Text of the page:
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From |
Maarten buis <maartenbuis@yahoo.co.uk> |

To |
statalist@hsphsun2.harvard.edu |

Subject |
Re: st: how to interpret interaction effects in negative binomial model |

Date |
Tue, 23 Mar 2010 01:08:48 -0700 (PDT) |

--- On Tue, 23/3/10, WANG Shiheng wrote: > I have a question about how to interpret the interaction > items in negative binomial regression. > > In the following model “post” is a dummy variable (0 or > 1) to indicate two different periods (0 represents the > first period, 1 represents the second period). > “treatment” is a dummy variable (0 or 1) to indicate two > different groups –“treatment sample”(1) vs. “control > sample” (0). The interaction is the product of the two > dummies. The dependent variable is the number of analysts. <snip> > coef se > post .0610886 .0743914 > treatmen -2.975135 .1591135 > post*treatment .214007 .0730457 I would analyse these results in terms of incidence rate ratios, by adding the -irr- option. You can do it also by hand, by computing irr = exp(coef) (but why do it yourself if Stata can do it for you?). The basic logic behind this type of interpretation of interaction terms in non-linear models is discussed here: http://www.maartenbuis.nl/wp/interactions.html To come back to your case: The expected number of analysist in the non-treatment group increases by a factor exp(.061)= 1.06 (i.e. 6%) when a firm went from the pre-period to the post-period. This ratio is however not significant. [1] This effect of post increases by a factor of exp(.214) = 1.24 (i.e. 24%) if the firm is in the treatment group. This change in effect is significant. [1] The expected number of analysists in the pre-period group changes by a factor of exp(-2.975) = .05 (i.e. a change of -95%) when a firm receives the treatment. This effect is significant. [1] This effect of treatment changes by a factor of exp(.214) = 1.24 (i.e. the effect becomes 24% less negative) in the post-period. This effect is significant. [1] Hope this helps, Maarten [1] It may come as a surprise that I use the test that coef = 0 to test the hypothesis that exp(coef) = 1. The logic behind this choice is discussed here: http://www.stata.com/support/faqs/stat/2deltameth.html -------------------------- Maarten L. Buis Institut fuer Soziologie Universitaet Tuebingen Wilhelmstrasse 36 72074 Tuebingen Germany http://www.maartenbuis.nl -------------------------- * * For searches and help try: * http://www.stata.com/help.cgi?search * http://www.stata.com/support/statalist/faq * http://www.ats.ucla.edu/stat/stata/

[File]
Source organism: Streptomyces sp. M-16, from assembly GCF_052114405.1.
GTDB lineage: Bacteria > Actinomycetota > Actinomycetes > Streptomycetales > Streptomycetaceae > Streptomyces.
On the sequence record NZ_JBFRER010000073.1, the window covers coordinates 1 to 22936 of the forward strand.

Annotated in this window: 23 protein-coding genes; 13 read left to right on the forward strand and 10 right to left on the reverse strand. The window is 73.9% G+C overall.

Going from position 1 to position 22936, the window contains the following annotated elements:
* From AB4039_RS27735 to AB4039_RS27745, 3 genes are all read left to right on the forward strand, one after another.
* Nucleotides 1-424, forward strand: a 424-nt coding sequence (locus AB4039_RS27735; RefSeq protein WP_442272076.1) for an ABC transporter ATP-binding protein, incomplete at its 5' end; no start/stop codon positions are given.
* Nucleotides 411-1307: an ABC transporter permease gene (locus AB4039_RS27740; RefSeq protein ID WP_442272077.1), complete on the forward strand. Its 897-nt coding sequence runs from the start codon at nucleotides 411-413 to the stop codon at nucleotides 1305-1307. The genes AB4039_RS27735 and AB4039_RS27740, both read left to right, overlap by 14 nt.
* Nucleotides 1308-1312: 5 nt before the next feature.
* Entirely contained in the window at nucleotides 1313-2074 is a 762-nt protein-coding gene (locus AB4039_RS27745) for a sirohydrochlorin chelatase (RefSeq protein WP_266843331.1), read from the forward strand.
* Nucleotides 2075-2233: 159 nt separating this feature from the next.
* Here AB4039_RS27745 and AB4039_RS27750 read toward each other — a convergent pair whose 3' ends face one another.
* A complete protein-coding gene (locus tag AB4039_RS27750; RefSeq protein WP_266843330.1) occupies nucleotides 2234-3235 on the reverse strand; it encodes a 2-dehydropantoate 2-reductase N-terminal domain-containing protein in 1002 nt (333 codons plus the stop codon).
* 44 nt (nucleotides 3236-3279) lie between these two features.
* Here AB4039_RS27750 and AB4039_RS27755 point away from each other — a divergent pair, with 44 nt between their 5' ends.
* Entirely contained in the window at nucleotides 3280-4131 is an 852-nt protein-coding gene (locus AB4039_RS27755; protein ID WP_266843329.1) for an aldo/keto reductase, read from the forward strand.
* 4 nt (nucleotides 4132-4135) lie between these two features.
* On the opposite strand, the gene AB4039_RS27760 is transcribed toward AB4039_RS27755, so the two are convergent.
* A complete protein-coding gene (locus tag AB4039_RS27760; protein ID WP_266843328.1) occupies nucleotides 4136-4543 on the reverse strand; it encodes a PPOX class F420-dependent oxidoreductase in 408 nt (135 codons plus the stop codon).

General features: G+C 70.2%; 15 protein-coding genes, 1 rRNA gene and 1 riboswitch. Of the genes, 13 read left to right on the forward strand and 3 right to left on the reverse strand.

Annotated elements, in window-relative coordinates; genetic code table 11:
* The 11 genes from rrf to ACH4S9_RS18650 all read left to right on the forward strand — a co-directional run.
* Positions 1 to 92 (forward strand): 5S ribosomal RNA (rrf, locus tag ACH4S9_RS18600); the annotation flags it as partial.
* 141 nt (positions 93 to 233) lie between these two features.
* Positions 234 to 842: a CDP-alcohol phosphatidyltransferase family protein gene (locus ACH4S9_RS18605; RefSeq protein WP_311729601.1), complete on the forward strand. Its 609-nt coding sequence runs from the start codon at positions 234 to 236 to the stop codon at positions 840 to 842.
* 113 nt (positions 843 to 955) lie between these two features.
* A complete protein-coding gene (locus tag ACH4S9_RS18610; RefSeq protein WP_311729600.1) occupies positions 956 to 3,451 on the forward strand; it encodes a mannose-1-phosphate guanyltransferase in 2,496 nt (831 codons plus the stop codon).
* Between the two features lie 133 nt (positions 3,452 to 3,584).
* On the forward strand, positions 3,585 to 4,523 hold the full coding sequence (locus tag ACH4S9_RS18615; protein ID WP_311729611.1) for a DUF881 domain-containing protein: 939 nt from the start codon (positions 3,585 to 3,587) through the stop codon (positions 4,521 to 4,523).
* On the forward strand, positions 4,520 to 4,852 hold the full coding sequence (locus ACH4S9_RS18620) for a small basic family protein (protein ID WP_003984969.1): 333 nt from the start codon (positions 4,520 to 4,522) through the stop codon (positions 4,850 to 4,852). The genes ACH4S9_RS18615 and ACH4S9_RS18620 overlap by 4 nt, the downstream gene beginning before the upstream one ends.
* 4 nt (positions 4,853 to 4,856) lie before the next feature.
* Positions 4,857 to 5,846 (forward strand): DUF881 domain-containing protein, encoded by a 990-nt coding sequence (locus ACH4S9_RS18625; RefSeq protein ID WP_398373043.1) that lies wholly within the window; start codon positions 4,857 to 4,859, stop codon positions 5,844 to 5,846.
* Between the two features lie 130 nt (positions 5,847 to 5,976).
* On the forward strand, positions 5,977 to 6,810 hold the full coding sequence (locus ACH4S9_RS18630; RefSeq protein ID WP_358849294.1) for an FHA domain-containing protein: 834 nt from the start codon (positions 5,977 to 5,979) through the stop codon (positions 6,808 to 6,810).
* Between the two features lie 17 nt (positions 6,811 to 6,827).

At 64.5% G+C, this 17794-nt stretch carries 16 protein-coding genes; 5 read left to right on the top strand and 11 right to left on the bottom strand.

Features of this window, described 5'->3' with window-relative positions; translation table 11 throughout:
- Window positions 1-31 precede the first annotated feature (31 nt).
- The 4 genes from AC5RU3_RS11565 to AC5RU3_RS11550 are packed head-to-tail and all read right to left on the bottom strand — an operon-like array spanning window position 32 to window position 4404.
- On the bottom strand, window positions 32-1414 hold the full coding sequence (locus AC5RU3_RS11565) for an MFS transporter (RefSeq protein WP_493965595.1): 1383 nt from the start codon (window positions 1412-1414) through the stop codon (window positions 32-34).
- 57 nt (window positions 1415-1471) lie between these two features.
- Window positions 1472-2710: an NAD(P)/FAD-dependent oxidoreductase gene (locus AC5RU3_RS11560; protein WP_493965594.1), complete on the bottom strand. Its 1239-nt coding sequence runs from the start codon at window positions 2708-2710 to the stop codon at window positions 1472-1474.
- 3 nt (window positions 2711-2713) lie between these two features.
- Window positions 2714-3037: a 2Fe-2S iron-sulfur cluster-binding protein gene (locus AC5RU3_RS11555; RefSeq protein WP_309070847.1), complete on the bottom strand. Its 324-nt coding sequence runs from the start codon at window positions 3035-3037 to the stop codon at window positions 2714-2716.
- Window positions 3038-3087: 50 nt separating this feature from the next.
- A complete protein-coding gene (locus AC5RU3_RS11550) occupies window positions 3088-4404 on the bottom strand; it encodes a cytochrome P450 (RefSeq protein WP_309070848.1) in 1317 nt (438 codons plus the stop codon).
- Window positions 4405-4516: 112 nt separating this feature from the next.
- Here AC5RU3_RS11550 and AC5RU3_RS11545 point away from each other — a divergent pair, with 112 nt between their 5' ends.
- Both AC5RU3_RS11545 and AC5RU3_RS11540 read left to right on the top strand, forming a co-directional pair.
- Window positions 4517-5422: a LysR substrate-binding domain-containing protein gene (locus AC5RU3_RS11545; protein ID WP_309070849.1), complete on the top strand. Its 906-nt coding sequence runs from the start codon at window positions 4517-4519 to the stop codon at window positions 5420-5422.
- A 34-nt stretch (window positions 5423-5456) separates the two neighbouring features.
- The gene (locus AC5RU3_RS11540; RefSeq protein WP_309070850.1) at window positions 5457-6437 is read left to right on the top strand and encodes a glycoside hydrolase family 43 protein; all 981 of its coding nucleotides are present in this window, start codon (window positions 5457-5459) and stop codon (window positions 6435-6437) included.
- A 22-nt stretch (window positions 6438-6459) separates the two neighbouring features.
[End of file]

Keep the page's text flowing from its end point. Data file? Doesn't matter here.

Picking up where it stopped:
**Follow-Ups**:**Re: st: how to interpret interaction effects in negative binomial model***From:*"WANG Shiheng" <acwang@ust.hk>

**References**:**st: how to interpret interaction effects in negative binomial model***From:*"WANG Shiheng" <acwang@ust.hk>

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